In a particularly poignant scene in Pulitzer Prize-winning playwright Nilo Cruz’s Exquisite Agony, a heart transplant recipient named Amer has an intimate conversation with Romy, the pregnant daughter of the man whose heart now beats in his chest. Both grapple with the complicated feelings that come with harboring new life. And both are grateful for this moment away from Romy’s mother, whose single-minded refusal to let her dead husband go led her to track down the young man who received his heart.
It’s a rare moment of peaceful reflection in a play dominated by emotional upheaval.
“It’s so great that you pointed that out,” Cruz replies when I mention the scene. “That’s a relationship I’m very intrigued by in this production.” Although he created these characters, his attitude suggests that they have a life of their own, that he is merely observing the choices they make.
Cruz famously approaches playwrighting by developing characters first, and then letting those characters find their way into the story that he crafts around them. “I always start with a general idea for the topic, but mainly I form my plays by intertwining characters into a scenario until it becomes a play,” he explains after a recent rehearsal for GALA Hispanic Theatre’s production of Exquisite Agony. The show is now playing now through March 1, 2020 in a Spanish-language production featuring English surtitles.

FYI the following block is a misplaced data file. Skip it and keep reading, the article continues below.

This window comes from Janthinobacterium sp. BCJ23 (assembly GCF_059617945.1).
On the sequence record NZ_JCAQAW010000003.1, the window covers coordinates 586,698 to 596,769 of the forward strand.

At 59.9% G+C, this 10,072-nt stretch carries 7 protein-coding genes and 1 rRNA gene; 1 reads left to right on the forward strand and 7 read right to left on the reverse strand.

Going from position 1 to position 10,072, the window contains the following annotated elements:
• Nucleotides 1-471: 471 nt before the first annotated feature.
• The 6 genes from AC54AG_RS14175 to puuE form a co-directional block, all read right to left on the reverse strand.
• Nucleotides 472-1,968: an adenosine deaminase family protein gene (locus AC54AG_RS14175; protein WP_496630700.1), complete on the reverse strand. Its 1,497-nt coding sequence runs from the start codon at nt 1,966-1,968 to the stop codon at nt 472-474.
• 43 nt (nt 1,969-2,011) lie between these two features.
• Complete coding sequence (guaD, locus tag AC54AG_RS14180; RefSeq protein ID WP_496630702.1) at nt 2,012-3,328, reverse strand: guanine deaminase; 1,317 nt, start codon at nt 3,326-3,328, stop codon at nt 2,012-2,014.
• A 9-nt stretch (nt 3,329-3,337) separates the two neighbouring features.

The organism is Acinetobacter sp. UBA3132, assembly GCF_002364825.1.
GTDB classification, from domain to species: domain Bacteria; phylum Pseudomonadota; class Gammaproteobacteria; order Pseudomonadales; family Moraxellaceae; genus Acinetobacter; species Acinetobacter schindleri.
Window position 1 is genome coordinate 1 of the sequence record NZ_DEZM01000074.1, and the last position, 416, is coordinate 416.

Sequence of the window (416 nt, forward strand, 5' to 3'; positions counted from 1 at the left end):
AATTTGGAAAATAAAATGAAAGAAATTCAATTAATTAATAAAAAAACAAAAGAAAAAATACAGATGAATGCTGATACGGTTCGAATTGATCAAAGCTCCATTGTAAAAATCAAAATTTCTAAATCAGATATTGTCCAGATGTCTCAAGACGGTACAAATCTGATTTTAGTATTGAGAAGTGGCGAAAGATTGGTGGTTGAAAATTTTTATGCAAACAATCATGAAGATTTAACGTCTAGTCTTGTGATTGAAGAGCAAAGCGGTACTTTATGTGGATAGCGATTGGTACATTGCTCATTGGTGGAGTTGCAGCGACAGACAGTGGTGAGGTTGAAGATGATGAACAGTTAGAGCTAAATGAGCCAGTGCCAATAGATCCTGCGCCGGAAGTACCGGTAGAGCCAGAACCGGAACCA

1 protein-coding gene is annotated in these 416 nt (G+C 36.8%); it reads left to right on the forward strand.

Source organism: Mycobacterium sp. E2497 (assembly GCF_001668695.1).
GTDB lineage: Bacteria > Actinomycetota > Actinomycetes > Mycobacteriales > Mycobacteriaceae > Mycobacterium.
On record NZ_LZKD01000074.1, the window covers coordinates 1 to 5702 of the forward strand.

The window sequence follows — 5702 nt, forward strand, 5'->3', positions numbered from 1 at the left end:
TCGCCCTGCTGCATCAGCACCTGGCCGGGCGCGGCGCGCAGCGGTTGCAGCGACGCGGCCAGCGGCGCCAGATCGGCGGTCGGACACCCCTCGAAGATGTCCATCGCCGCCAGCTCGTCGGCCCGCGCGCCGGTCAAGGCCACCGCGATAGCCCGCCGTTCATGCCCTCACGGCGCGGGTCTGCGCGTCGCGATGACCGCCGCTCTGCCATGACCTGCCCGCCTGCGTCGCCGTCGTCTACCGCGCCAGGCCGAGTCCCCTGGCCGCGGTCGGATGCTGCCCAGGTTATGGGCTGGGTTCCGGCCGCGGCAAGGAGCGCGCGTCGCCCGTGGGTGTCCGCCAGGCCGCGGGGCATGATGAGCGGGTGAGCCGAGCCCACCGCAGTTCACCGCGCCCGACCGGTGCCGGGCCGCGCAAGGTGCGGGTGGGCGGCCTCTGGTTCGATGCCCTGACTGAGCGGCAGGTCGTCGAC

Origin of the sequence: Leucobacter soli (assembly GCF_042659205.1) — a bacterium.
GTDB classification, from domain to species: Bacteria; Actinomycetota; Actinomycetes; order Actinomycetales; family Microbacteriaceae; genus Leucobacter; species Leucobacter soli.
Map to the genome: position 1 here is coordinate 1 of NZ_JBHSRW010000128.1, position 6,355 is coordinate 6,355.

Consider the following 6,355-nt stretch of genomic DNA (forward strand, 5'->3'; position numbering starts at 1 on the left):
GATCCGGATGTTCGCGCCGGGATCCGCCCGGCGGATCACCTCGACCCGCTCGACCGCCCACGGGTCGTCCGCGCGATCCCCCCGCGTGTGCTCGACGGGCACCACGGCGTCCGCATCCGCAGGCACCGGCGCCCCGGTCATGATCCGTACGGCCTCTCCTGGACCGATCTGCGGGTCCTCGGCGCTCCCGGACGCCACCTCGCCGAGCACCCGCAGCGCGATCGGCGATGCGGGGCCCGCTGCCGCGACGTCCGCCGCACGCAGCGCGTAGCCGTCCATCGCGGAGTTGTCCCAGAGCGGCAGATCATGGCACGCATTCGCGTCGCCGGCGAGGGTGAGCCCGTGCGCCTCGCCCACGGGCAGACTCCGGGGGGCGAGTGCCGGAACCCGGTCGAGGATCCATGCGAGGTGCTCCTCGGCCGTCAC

In 2003, Cruz became the first Latin American to win the Pulitzer Prize with his play Anna in the Tropics. He is also a pedagogue who takes pride in sharing his craft with students at the various universities where he teaches. He currently resides in Miami where he is the artistic director of Arca Images, a theater that produces work in both English and Spanish.
The following are excerpts from our recent conversation, edited for clarity:
Let’s start by talking about Exquisite Agony itself. The play revolves around the symbolism of the heart and what it means to have someone’s heart, both literally and figuratively. How did you get the idea for this play?
I came across a story online about a man who received a heart transplant and then met with the donor’s family. I thought it was very moving and the idea stayed with me.
Millie Marcel, the character searching for her husband’s heart is an opera singer. What is the role of music in this play?